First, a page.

Calls for fresh Bloody Sunday inquiry grow

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The Independent Online
There is mounting pressure on the Government to reinvestigate the Bloody Sunday shootings in Londonderry 25 years ago.

As an anniversary march of 20,000 people took place in the city where 14 people from the nationalist community were shot dead by British soldiers, John Hume, the Social Democratic and Labour Party leader, claimed that the Prime Minister, John Major, had accepted those who died were innocent victims and had not been carrying weapons or bombs.

Mr Hume, the Irish Prime Minister, John Bruton, and Sinn Fein, have in effect formed a trinity trying to force Mr Major into setting up an independent inquiry into the killings. The earlier inquiry by Lord Chief Justice Widgery - which accepted that the Parachute Regiment soldiers had acted lawfully when they were called to an anti- interment demonstration in Londonderry - is increasingly seen as being deficient.

With the emergence of new evidence, suggesting that there were other soldiers involved and that the nationalist crowd had been fired on from above as well as from the paratroopers on the ground, a full-scale international investigation, along the lines of the Mitchell Commission, may be considered.

Before the anniversary march, which attracted the largest crowd ever to commemorate the deaths, Mr Hume made an impassioned plea for peace. He said the abandonment of violence was the best tribute that could be paid to the 14 victims.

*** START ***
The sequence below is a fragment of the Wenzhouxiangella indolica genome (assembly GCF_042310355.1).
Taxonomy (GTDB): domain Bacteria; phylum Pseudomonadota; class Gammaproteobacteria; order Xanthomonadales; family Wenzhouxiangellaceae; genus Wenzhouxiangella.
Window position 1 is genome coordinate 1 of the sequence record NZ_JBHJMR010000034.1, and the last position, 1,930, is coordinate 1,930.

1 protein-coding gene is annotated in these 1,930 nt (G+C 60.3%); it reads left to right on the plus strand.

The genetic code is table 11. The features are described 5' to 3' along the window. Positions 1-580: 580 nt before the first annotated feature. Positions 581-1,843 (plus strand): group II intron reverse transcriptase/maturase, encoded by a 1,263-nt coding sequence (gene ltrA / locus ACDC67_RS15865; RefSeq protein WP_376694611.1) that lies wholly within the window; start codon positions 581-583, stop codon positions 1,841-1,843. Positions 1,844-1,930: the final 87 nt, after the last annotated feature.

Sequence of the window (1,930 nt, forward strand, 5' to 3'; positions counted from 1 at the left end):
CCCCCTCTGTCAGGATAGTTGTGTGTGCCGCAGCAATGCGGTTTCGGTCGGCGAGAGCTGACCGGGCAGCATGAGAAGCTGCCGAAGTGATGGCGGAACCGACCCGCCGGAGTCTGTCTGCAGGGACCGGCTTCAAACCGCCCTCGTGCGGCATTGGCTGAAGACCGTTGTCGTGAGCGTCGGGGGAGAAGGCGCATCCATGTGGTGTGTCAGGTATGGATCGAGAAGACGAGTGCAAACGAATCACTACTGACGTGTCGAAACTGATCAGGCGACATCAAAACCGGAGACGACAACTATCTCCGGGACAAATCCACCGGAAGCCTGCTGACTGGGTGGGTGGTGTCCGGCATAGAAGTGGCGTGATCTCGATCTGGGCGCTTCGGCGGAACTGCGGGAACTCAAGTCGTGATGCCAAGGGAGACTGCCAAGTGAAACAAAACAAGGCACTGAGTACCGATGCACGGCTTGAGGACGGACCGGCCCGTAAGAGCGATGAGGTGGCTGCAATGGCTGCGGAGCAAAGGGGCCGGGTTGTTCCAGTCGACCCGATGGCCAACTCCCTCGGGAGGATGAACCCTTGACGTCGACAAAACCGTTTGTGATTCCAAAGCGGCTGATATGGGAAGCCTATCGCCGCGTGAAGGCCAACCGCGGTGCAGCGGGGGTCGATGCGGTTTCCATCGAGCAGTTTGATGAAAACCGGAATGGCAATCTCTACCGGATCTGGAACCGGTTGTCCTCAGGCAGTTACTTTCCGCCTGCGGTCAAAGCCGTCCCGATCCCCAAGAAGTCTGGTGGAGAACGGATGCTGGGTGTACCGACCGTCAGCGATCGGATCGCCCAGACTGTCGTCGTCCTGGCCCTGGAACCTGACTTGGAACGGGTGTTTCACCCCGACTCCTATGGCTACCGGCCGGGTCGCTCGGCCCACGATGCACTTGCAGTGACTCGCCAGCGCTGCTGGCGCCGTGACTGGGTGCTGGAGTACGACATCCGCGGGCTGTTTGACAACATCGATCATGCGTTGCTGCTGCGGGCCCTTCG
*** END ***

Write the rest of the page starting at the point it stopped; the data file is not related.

Mr Hume is co-ordinating new evidence to present to the British Government and said he was hopeful there would be a fresh Bloody Sunday inquiry soon.

Mitchel McLaughlin, a senior member of Sinn Fein, called for "the truth about Bloody Sunday" to be brought out in the open".

The marchers yesterday included relatives of the men who died. The route followed that of the 1972 demonstration from the Creggan Estate to Free Derry Corner.

The crowd assembled to hear Sinn Fein's vice-president, Martin McGuinness, add his voice to calls for an international inquiry. And Michael McKinney, whose brother was one of those shot dead by the paratroopers, said the outcry over Bloody Sunday would not go away.

"[Sir Patrick]Mayhew [the Secretary of State for Northern Ireland] can keep his head in the sand for as long as he wants, but when he gets up again, the relatives of Bloody Sunday will still be here to spoil his day," he said.